But if we are not to try this experiment, for God’s sake do not sacrifice English pith, toil, and money to Quashee. If Quashee won’t raise cotton, sugar, and coffee, don’t pamper his idleness by reducing other tropical colonies to the state of our own. Do not enter on a crusade to forbid the nigger from working. Cruelty to the African may be a bad thing; but, in my opinion, cruelty to our own kith, kin, and countrymen is much worse. And our present system involves both kinds of cruelty.[xxx]
So, given the hypothesis that Marx thinks black slaves should not be emancipated unless they are adequately ‘civilised’, we might expect him to agree with ‘Expertus’ that these Caribbean blacks are undeserving of freedom and that means should be found and employed for making them or their substitutes ‘give a fair day’s work for a fair day’s wage.’
Let us test this hypothesis. Here is the lesson Marx draws from the above screed (aside from reproducing the author’s English epithets like ‘Quashee’ and the n-word, Marx does not quote ‘Expertus’ at all):
The Times of November [21,] 1857 contains a most endearing scream of rage from a West Indian planter. With great moral indignation this advocate—by way of plea for the reintroduction of Negro slavery—explains how the Quashees (the free NIGGERS of Jamaica[xxxi]) content themselves to produce only what is strictly necessary for their own consumption and apart from this “use value”, regard loafing itself (INDULGENCE and IDLENESS) as the real luxury article; how they don’t give a damn about sugar and the fixed capital invested in the PLANTATIONS, but rather react with malicious pleasure and sardonic smiles when a planter goes to ruin, and even exploit their acquired Christianity as a cover for this sardonic mood and indolence. They have ceased to be slaves, not in order to become wage workers, but SELF-SUSTAINING PEASANTS, working for their own meagre consumption. Capital as capital does not exist for them, because wealth made independent in general exists only either through direct forced labour, slavery, or through mediated forced labour, wage labour.[xxxii]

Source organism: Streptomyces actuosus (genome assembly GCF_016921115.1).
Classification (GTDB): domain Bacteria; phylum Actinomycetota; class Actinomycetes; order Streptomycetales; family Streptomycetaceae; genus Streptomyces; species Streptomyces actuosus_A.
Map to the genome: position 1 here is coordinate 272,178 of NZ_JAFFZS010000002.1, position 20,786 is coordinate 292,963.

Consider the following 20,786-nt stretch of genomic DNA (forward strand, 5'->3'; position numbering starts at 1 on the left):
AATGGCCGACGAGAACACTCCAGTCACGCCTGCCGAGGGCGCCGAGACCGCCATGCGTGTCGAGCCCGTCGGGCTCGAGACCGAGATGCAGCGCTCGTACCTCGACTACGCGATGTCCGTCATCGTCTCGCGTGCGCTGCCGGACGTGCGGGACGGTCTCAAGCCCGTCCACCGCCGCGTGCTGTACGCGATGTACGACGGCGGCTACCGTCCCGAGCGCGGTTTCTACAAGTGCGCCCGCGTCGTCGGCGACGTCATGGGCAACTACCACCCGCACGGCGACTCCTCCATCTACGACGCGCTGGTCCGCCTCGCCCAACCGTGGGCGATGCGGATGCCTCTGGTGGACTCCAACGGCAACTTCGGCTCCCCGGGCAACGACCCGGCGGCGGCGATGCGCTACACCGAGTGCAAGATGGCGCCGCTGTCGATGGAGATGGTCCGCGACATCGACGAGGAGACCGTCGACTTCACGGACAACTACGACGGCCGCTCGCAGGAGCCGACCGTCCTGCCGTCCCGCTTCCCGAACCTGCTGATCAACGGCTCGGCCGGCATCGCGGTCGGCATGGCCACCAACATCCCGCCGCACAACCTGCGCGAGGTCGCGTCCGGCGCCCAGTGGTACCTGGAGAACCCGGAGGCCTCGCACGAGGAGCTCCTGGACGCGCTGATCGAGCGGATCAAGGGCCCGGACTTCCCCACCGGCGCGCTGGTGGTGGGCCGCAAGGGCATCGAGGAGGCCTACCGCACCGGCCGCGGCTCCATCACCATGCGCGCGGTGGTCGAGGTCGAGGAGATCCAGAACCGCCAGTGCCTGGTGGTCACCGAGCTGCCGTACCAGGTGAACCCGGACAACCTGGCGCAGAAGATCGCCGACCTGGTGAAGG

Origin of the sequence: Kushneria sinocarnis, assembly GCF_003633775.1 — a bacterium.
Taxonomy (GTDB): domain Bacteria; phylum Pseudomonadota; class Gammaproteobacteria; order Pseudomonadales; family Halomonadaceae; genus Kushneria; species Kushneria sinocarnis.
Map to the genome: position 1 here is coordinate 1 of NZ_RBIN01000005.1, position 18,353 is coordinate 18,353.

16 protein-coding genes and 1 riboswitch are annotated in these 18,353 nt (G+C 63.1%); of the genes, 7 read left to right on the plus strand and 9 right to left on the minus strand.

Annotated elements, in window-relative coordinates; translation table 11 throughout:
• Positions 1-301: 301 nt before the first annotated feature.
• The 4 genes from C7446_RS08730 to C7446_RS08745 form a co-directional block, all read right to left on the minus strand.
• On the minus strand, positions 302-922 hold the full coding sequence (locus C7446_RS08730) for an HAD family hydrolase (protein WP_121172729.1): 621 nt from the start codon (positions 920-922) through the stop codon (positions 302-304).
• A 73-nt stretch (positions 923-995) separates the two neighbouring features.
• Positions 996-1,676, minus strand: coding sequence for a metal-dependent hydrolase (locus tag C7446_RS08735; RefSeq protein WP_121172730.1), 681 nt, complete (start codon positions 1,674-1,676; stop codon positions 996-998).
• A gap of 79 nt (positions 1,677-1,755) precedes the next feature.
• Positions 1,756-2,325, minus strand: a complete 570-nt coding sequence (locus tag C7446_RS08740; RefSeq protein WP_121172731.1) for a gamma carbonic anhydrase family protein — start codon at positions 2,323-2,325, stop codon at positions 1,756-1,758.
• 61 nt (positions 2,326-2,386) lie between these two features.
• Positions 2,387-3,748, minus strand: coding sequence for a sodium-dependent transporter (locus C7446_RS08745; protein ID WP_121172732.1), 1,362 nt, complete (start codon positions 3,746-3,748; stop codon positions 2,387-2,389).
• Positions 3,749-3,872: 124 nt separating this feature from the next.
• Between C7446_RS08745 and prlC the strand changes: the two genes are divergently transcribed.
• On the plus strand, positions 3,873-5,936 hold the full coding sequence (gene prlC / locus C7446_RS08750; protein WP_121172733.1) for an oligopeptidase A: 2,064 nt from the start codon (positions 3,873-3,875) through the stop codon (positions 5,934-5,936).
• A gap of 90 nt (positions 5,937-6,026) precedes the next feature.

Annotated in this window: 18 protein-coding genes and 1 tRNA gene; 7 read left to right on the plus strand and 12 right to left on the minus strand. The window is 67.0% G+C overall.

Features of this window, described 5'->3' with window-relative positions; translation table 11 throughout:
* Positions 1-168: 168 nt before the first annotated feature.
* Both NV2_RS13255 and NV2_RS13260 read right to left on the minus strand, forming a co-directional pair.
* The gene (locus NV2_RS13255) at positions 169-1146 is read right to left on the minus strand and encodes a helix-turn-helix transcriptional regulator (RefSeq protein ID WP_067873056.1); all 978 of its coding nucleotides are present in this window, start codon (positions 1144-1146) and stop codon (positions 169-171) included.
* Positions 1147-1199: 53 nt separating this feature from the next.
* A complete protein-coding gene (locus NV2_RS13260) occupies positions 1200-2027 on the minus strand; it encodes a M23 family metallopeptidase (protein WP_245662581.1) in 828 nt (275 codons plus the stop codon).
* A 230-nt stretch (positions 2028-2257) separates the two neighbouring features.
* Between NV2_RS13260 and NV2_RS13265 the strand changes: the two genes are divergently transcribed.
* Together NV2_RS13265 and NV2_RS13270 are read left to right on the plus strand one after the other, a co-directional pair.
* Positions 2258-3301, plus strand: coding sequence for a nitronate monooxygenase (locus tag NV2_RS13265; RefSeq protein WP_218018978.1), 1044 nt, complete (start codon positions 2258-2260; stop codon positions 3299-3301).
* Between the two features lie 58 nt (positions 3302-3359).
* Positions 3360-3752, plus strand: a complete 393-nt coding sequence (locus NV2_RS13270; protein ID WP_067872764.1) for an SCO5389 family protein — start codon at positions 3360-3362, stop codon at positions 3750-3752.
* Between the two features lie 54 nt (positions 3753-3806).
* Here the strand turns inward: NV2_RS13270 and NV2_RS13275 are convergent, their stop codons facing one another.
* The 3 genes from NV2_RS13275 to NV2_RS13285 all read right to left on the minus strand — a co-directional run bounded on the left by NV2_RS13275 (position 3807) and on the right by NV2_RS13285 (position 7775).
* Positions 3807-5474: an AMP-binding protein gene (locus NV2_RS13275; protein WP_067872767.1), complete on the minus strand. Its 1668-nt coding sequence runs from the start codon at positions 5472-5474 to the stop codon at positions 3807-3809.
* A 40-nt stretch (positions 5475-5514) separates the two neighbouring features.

It should be clear enough which side Marx is on. Marx immediately detects the class and race prejudice of the ‘West India Planter’ behind the pen of ‘Expertus’, and delights in the irony of an argument for slavery which employs moral indignation at the workers’ idleness. ‘Expertus’ had in fact spun his argument not as a ‘plea for the reintroduction of Negro slavery’, but as the only sure method of convincing Spain and America of the viability of free black labour, and even as the only guarantee that they would not reimpose slavery on the British colonies themselves! But Marx, unlike what we might imagine to be the response of one sympathetic to the ‘emancipate only if civilised’ view, is not taken in by this ploy and sees clearly that this is a ‘plea for the reintroduction of Negro slavery.’ He is clearly sympathetic to the black workers who ‘don’t give a damn’ about capital and who mock the ruined planters. They are, as Marx puts it, peasants concerned only with use values and their own enjoyment of the good life. Because of the natural wealth provided by abundant unowned land and good weather, the free blacks of Jamaica are not compelled by circumstances to work for wages to survive. (‘Expertus’ had claimed that Barbados did not have this problem, for ‘the pressure there has been that of people on subsistence, not of redundance on the people; the labourers have been looking for masters, not the masters for men.’[xxxiii]) This all proves Marx’s point that capital is a transitory socio-historical relation dependent on the forced labour – whether ‘direct’ or ‘mediated’ – of the worker.